Kintsugi: The art of restoration, an act of healing



“He heals the broken hearted and binds up their wounds” (Psalm 147:3).

Several years ago, I came across a video from Grotto Network, a digital-media publication from the University of Notre Dame. It introduced me to the art form of Kintsugi. Kintsugi means gold (kin) stitching (tsugi). This Japanese art form utilizes a lacquer derived from the sap of a tree to bind the pieces of a broken ceramic article back together, as though sewing each segment one to the other. The seams are then carefully painted with gold dust, making each crack standout so that it can be easily seen. This might seem odd to us, but the new form of the object is often considered to be more valuable than its original form.

I immediately felt drawn to Kintsugi – not only because of the artistic beauty of the technique, but even more so because of the spiritual aspects that flow from the experience of mending what is broken. I find that this process speaks to me of a life in Christ.

As much as I wanted to believe as a child that there were some people in the world who lived a perfect existence and were not touched by tragedy or pain, it was an illusion that, for me, was short-lived. Growing up in the 6os and 70s presented realities that could not be denied. A brother who went off to war; a friend’s brother who didn’t return; a cousin’s cancer diagnosis; closing of the Youngstown steel mills; the loss of jobs; the list does go on. I quickly came to realize that I would be hard-pressed to find people who did not experience suffering and were not broken in places. I remember wondering how individuals function and carry on under the weight of what they carry. It was not until I was much older that I began to understand how many make it through to the other side.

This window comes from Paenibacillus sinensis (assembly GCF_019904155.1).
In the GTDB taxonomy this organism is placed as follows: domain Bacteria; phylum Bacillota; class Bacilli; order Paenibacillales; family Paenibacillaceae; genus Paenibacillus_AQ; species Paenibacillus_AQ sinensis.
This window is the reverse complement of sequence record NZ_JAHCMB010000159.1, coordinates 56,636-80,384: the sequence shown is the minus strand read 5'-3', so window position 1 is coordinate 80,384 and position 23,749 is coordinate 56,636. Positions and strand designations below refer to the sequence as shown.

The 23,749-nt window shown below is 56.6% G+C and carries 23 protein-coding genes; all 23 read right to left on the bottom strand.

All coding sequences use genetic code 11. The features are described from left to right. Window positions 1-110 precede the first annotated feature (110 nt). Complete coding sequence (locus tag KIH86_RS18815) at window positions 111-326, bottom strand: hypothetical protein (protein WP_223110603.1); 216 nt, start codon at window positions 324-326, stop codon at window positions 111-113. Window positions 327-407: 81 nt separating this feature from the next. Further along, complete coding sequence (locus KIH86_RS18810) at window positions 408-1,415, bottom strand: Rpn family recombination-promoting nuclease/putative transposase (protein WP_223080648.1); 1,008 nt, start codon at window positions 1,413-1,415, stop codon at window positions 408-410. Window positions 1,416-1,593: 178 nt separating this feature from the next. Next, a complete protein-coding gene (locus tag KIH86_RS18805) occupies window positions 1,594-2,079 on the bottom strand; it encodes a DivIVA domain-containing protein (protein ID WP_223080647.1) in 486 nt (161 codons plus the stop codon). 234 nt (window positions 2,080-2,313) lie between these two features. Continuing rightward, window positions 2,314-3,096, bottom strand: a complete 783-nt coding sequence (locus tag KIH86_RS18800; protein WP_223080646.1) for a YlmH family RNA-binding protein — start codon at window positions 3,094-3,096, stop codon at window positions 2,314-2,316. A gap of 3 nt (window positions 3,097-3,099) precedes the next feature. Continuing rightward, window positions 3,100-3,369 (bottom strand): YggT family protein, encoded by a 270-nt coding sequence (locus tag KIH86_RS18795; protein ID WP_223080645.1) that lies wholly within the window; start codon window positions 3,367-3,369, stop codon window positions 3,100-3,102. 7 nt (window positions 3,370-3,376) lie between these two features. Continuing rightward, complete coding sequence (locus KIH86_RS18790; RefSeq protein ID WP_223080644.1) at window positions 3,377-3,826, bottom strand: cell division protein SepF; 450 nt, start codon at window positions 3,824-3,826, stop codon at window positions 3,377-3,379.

Leonard Cohen once said, “There is a crack in everything. That’s how the light gets in.” Jesus is that light. He brought the light into a world that was broken and in need of healing. The light that he brings illuminates the dark places of our lives, allowing us to see ourselves as we truly are: each His child, uniquely and wonderfully made, and precious and cherished. We are loved into existence by a love that is all-encompassing. As we allow the light in, we begin to see what God sees.

God’s grace working in our lives changes us. It allows us to be fashioned by the potter who creates beauty, even in the midst of our brokenness. The tender care shown us—and its effect—shines forth. It is easily seen, just like the gold of Kintsugi. Just as the mended pottery is now restored, made whole and more beautiful, we too are restored, transformed, and made whole—even more radiant than before.